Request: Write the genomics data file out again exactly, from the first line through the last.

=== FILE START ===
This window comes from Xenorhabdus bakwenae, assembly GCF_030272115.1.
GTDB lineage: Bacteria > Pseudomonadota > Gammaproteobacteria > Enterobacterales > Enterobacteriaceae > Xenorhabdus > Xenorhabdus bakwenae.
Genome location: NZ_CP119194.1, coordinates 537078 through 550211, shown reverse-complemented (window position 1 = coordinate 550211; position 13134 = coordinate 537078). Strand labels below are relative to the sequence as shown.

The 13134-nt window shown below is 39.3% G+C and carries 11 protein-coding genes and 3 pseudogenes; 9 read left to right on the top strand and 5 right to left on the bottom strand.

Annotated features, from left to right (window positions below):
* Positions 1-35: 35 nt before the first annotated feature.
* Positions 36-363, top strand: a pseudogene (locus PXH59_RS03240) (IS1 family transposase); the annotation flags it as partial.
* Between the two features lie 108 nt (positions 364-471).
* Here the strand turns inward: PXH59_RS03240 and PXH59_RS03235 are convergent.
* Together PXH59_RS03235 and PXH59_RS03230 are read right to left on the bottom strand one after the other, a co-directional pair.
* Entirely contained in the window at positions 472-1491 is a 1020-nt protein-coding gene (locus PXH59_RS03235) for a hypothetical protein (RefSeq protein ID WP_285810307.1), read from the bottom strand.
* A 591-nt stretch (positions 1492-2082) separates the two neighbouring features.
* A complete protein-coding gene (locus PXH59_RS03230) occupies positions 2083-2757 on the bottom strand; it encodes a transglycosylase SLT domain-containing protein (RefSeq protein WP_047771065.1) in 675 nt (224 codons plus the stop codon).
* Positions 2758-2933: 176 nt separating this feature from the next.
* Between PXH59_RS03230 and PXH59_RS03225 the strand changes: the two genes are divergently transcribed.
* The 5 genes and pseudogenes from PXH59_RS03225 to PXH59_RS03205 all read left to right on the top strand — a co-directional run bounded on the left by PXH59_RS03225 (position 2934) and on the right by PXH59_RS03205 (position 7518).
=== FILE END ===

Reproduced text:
This window comes from Xenorhabdus bakwenae, assembly GCF_030272115.1.
GTDB lineage: Bacteria > Pseudomonadota > Gammaproteobacteria > Enterobacterales > Enterobacteriaceae > Xenorhabdus > Xenorhabdus bakwenae.
Genome location: NZ_CP119194.1, coordinates 537078 through 550211, shown reverse-complemented (window position 1 = coordinate 550211; position 13134 = coordinate 537078). Strand labels below are relative to the sequence as shown.

The 13134-nt window shown below is 39.3% G+C and carries 11 protein-coding genes and 3 pseudogenes; 9 read left to right on the top strand and 5 right to left on the bottom strand.

Annotated features, from left to right (window positions below):
* Positions 1-35: 35 nt before the first annotated feature.
* Positions 36-363, top strand: a pseudogene (locus PXH59_RS03240) (IS1 family transposase); the annotation flags it as partial.
* Between the two features lie 108 nt (positions 364-471).
* Here the strand turns inward: PXH59_RS03240 and PXH59_RS03235 are convergent.
* Together PXH59_RS03235 and PXH59_RS03230 are read right to left on the bottom strand one after the other, a co-directional pair.
* Entirely contained in the window at positions 472-1491 is a 1020-nt protein-coding gene (locus PXH59_RS03235) for a hypothetical protein (RefSeq protein ID WP_285810307.1), read from the bottom strand.
* A 591-nt stretch (positions 1492-2082) separates the two neighbouring features.
* A complete protein-coding gene (locus PXH59_RS03230) occupies positions 2083-2757 on the bottom strand; it encodes a transglycosylase SLT domain-containing protein (RefSeq protein WP_047771065.1) in 675 nt (224 codons plus the stop codon).
* Positions 2758-2933: 176 nt separating this feature from the next.
* Between PXH59_RS03230 and PXH59_RS03225 the strand changes: the two genes are divergently transcribed.
* The 5 genes and pseudogenes from PXH59_RS03225 to PXH59_RS03205 all read left to right on the top strand — a co-directional run bounded on the left by PXH59_RS03225 (position 2934) and on the right by PXH59_RS03205 (position 7518).